Nikopol: Secrets of the Immortals PC DVD
Published by: Lighthouse Interactive
Developed by: White Birds
Nikopol: Secrets of the Immortals is an adventure game based on Enki Bilal's graphic novel, 'The Carnival of Immortals' which was the first graphic novel in the Nikopol Trilogy. The year is 2023, the location is Paris. You'll play as Alcide Nikopol, an artist scraping a living and living in an almost derelict apartment. Nikopol learns that his father (who is also named Alcide Nikopol), may actually be alive and in hiding. This comes as a shock because his father was an astronaut who was sent into orbital exile thirty years ago, in cryopreservation. To make things worse, France is under the rule of a megalomaniacal dictator. Paris, now looking like something out of Blade Runner, has been split into two districts with the government being in the wealthy district and the bulk of the population, including Alcide, in the second district which is nothing more than a slum area. As bad as things are in Paris, things take a turn for the worse when a strange pyramid appears in the sky above the city. The pyramid is apparently filled with troublesome gods and to make matters worse you have to deal with the evil Horus, who has your father under his evil influence, and work with Anubis to thwart the evil Horus.
If that opening paragraph seems a little strange it's because the game doesn't do a good job of making the storyline very clear. It's almost as if the developers have made the mistake of assuming everyone who plays their game will have read the graphic novels. I hadn't, and still haven't, read the graphic novels and the game's storyline certainly does little to bring those who haven't read the graphic novels up to speed. There appears to be a few translation issues too and occasionally the dialogue can sometimes be rather puzzling until you realise a few wrong words have been used (such as resembled instead of assembled).
Nikopol: Secrets of the Immortals, when you ignore the storyline, is certainly a fairly good adventure game. The puzzles, for the most part, are good and you have to be fairly logical with your reasoning. Not all of the puzzles make perfect sense however and there are some moments when you have to do a bit of the dreaded pixel hunting. There are puzzles that have to be solved within a given time limit and these can be slightly irritating and as we'll mention later on they aren't always kind to deaf gamers. Thankfully, should you fail one of these puzzles you are automatically dropped back to the last part you messed up on so while it's possible for your character to be killed in the game, the penalties for failing aren't severe. With some puzzles your objective isn't always made clear and that can cause some frustration. Overall however, the puzzles can be quite enjoyable.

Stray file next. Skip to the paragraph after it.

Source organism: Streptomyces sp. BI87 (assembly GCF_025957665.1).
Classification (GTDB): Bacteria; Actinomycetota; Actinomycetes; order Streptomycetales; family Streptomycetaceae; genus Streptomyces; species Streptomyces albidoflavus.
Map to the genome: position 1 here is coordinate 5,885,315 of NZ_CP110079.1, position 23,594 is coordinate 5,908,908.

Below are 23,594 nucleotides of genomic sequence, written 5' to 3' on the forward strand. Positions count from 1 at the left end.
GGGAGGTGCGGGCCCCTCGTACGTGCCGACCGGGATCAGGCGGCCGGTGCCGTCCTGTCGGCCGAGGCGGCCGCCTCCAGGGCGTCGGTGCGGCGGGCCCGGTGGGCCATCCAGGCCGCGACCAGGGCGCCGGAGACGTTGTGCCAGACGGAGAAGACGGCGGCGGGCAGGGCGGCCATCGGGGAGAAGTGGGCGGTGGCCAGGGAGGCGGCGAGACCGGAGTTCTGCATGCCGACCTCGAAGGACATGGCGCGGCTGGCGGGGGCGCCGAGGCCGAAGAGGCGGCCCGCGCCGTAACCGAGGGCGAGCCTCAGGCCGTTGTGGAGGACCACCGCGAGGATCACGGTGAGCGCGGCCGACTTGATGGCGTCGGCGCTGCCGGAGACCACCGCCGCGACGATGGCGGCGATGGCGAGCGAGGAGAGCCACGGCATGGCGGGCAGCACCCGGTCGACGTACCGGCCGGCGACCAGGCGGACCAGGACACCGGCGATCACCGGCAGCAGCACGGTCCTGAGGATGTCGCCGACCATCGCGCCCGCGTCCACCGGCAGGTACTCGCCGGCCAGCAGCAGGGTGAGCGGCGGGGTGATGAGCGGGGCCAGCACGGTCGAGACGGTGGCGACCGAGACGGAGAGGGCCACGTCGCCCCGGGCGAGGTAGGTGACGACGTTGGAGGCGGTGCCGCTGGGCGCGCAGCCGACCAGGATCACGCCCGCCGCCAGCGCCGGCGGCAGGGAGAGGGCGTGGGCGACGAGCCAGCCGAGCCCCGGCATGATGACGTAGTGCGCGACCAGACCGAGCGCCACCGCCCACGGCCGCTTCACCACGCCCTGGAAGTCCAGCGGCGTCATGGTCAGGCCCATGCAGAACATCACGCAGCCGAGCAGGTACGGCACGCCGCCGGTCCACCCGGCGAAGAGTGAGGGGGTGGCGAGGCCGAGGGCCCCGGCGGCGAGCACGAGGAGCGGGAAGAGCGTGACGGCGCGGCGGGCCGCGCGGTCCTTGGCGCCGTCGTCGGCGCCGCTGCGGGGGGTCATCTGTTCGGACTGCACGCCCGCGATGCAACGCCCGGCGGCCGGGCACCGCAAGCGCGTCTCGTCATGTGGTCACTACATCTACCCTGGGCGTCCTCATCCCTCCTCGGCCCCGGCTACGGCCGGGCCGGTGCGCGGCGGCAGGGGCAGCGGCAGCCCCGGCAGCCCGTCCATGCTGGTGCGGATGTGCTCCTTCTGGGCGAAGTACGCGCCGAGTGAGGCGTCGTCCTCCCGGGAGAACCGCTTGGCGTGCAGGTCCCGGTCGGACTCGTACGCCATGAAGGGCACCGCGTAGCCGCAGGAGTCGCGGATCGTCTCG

As adventure games go, Nikopol actually looks pretty good and unlike a lot of adventure games we get to play you aren't stuck with the rather low 1024x768 screen resolution. The game effectively mimics the graphic novel look with its stylish cutscenes but it's the in-game graphics that really impress. I'm not a fan of first person perspective adventure games and I much prefer to see my character on screen, but I have to say the look of the game is impressive and the first person view is quite effective in creating that immersive atmosphere which draws you into the experience.
Nikopol: Secrets of the Immortals is subtitled and as a result you'll be able to follow the game's intriguing storyline. Just because it's subtitled doesn't mean it's all fine and dandy for deaf gamers however. There are no captions for any sound effects in the game and this can cause problems. There are moments in the game of real tension that deaf gamers simply won't be aware of because of the absence of captions to convey sounds that warn when Alcide is in peril. Of course when he's killed and you're dropped back at the last checkpoint you'll know it was a hazardous situation and from that moment on, be on your guard but that's not the ideal way of going about things and it feels like a clumsy way to play the game.
If you've read the Nikopol trilogy of graphic novels there's no doubt you'll get more out of Nikopol: Secrets of the Immortals than anyone else will. Those who haven't come across the graphic novels before (and those who haven't seen the movie that was based on the graphic novels) will certainly find the storyline strange at first. Taking the game on its gaming merits, I think it's certainly a game that fans of the genre will want to play. Some of the puzzles are intelligent and challenging and it's storyline is quite unlike anything I've experienced in an adventure game before. It's a shame that it's not as deaf gamer friendly as it should be however and as a result it could prove to be an occasionally frustrating experience for deaf gamers.